What’s the big deal, you ask? Just go buy a new sphygmomanometer, the technical name for that simple cuff they use at your doctor’s office. Or one of those home monitors you get at the drugstore for 20 bucks. Right? I’m afraid not.
In people, measuring BP is relatively simple. A cuff inflated around the arm occludes blood flow. Then a stethoscope is placed over the artery. As the cuff deflates, the nurse listens for the sound of blood pulsing to begin, and then to stop. Pressure is measured in millimeters of mercury (mm Hg.) Systolic pressure is generated when the big left ventricle of the heart contracts, sending blood pumping out into the body, and correlates to when the listener first hears a sound. Diastolic pressure is when the left ventricle relaxes and correlates to when the pulsing sound stops.
But in dogs and cats the sound of arterial blood flow is not audible with a stethoscope. We still use a cuff but then have to add one of two high-tech methods to “hear” that pulsing. Dopplers use ultrasonic waves to detect the flow and make it audible. Oscillometric devices use changes in pulsatile pressure oscillation to sense the changes in flow. A human sphygmomanometer goes for under 50 bucks. Veterinary monitors range from two to five thousand. Yup. Thousand. My blood pressure goes up just typing that.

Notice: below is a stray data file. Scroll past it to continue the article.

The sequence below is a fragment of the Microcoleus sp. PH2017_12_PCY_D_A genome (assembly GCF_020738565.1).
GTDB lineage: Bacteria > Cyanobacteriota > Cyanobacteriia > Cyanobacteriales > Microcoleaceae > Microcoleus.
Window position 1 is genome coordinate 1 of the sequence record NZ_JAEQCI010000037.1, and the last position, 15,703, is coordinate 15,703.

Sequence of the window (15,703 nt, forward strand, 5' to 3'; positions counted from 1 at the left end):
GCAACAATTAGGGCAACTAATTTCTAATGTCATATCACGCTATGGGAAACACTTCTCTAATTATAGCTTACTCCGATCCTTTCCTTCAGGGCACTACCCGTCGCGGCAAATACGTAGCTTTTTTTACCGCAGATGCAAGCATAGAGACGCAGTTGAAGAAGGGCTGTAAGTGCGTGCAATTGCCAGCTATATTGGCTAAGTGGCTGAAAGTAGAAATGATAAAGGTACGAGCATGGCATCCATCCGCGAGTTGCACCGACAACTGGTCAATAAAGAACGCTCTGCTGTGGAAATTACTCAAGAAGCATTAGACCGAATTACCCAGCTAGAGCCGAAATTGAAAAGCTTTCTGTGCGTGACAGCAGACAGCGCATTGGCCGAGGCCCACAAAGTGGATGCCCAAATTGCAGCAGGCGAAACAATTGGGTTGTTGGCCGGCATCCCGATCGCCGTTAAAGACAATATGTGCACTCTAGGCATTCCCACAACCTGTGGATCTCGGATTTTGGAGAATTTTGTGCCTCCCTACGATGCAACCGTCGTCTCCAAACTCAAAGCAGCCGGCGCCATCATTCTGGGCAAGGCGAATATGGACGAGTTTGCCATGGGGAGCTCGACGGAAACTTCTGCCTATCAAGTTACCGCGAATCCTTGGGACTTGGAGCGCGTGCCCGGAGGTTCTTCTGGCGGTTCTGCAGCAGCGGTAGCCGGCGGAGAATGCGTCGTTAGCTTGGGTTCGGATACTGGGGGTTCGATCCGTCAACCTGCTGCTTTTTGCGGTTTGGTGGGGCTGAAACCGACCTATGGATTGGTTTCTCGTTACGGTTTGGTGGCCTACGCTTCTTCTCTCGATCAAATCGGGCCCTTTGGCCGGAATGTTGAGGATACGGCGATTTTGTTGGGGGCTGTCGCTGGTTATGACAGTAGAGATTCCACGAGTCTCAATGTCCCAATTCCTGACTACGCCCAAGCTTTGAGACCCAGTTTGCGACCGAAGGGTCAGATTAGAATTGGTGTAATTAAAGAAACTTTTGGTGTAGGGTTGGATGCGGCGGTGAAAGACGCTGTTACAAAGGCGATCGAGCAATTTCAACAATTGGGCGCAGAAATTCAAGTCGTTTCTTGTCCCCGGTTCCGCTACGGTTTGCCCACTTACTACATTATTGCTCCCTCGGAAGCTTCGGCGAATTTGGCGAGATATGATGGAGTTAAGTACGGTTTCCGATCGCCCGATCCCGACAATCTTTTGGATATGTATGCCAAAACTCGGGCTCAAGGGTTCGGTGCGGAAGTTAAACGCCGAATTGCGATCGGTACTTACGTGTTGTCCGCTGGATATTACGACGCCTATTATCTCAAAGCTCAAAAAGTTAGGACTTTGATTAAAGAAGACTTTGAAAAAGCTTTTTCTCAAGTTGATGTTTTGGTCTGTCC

Later that day, trying to get my machine repaired, I was informed it was “obsolete.” Sigh. In vet school 35 years ago, they barely mentioned hypertension. That was something specialists dealt with. As technology advanced, I took the leap and invested in this machine. Next the automatic x-ray processor replaced darkroom tanks of developer and fixer. Then I bought the pricey gadget that measures intra-ocular pressure, since I was tired of stressing about whether every red-eyed dog had glaucoma. Nowadays I wish I could afford digital radiographs, a more modern anesthesia set-up, maybe a computer and tablet for the exam room.
All this equipment…. It’s great, but it also makes me ponder how dramatically veterinary medicine has changed. The solo veterinarian, once the norm, has been largely replaced by big multi-veterinarian practices. Chains like VCA and Banfield have taken over many mainland hospitals. It’s a far cry from James Herriot, but by sharing equipment and resources among multiple doctors, such facilities can offer far more in state-of-the-art technical services than the old country vet. As I flip through catalogs looking at expensive new equipment, I wonder if I am as outdated as my blood pressure machine.
I recall James Herriot’s response when he was asked who his last patient was: “There was no last animal I treated. When young farm lads started to help me over the gate into a field or a pigpen to make sure the old fellow wouldn’t fall, I started to consider retiring.”
Then I shake it off. You can’t buy 30 years of experience in a catalog, and I can still climb over an occasional gate.